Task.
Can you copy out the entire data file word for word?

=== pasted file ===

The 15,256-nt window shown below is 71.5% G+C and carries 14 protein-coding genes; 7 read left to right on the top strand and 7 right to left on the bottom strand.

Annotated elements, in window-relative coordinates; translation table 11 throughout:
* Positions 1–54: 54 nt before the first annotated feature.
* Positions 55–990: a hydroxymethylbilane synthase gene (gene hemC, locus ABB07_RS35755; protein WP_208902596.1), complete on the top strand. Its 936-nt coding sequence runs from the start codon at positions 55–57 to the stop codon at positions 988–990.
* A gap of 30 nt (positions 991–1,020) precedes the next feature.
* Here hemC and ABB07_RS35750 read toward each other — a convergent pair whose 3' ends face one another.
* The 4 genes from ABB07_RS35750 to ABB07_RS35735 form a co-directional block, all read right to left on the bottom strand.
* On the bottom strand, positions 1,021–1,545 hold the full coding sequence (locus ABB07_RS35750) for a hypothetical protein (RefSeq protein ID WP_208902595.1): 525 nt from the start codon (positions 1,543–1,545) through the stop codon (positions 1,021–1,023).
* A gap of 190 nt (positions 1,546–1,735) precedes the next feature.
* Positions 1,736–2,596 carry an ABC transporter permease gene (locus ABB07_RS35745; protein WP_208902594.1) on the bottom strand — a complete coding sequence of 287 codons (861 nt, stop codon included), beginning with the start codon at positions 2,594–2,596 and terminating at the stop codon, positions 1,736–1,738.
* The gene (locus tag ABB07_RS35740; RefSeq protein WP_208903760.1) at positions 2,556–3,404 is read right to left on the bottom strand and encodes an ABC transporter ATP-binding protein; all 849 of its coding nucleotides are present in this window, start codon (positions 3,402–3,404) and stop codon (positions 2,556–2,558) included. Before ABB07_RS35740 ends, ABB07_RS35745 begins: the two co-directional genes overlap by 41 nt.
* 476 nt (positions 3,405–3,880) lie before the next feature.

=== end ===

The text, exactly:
The 15,256-nt window shown below is 71.5% G+C and carries 14 protein-coding genes; 7 read left to right on the top strand and 7 right to left on the bottom strand.

Annotated elements, in window-relative coordinates; translation table 11 throughout:
* Positions 1–54: 54 nt before the first annotated feature.
* Positions 55–990: a hydroxymethylbilane synthase gene (gene hemC, locus ABB07_RS35755; protein WP_208902596.1), complete on the top strand. Its 936-nt coding sequence runs from the start codon at positions 55–57 to the stop codon at positions 988–990.
* A gap of 30 nt (positions 991–1,020) precedes the next feature.
* Here hemC and ABB07_RS35750 read toward each other — a convergent pair whose 3' ends face one another.
* The 4 genes from ABB07_RS35750 to ABB07_RS35735 form a co-directional block, all read right to left on the bottom strand.
* On the bottom strand, positions 1,021–1,545 hold the full coding sequence (locus ABB07_RS35750) for a hypothetical protein (RefSeq protein ID WP_208902595.1): 525 nt from the start codon (positions 1,543–1,545) through the stop codon (positions 1,021–1,023).
* A gap of 190 nt (positions 1,546–1,735) precedes the next feature.
* Positions 1,736–2,596 carry an ABC transporter permease gene (locus ABB07_RS35745; protein WP_208902594.1) on the bottom strand — a complete coding sequence of 287 codons (861 nt, stop codon included), beginning with the start codon at positions 2,594–2,596 and terminating at the stop codon, positions 1,736–1,738.
* The gene (locus tag ABB07_RS35740; RefSeq protein WP_208903760.1) at positions 2,556–3,404 is read right to left on the bottom strand and encodes an ABC transporter ATP-binding protein; all 849 of its coding nucleotides are present in this window, start codon (positions 3,402–3,404) and stop codon (positions 2,556–2,558) included. Before ABB07_RS35740 ends, ABB07_RS35745 begins: the two co-directional genes overlap by 41 nt.
* 476 nt (positions 3,405–3,880) lie before the next feature.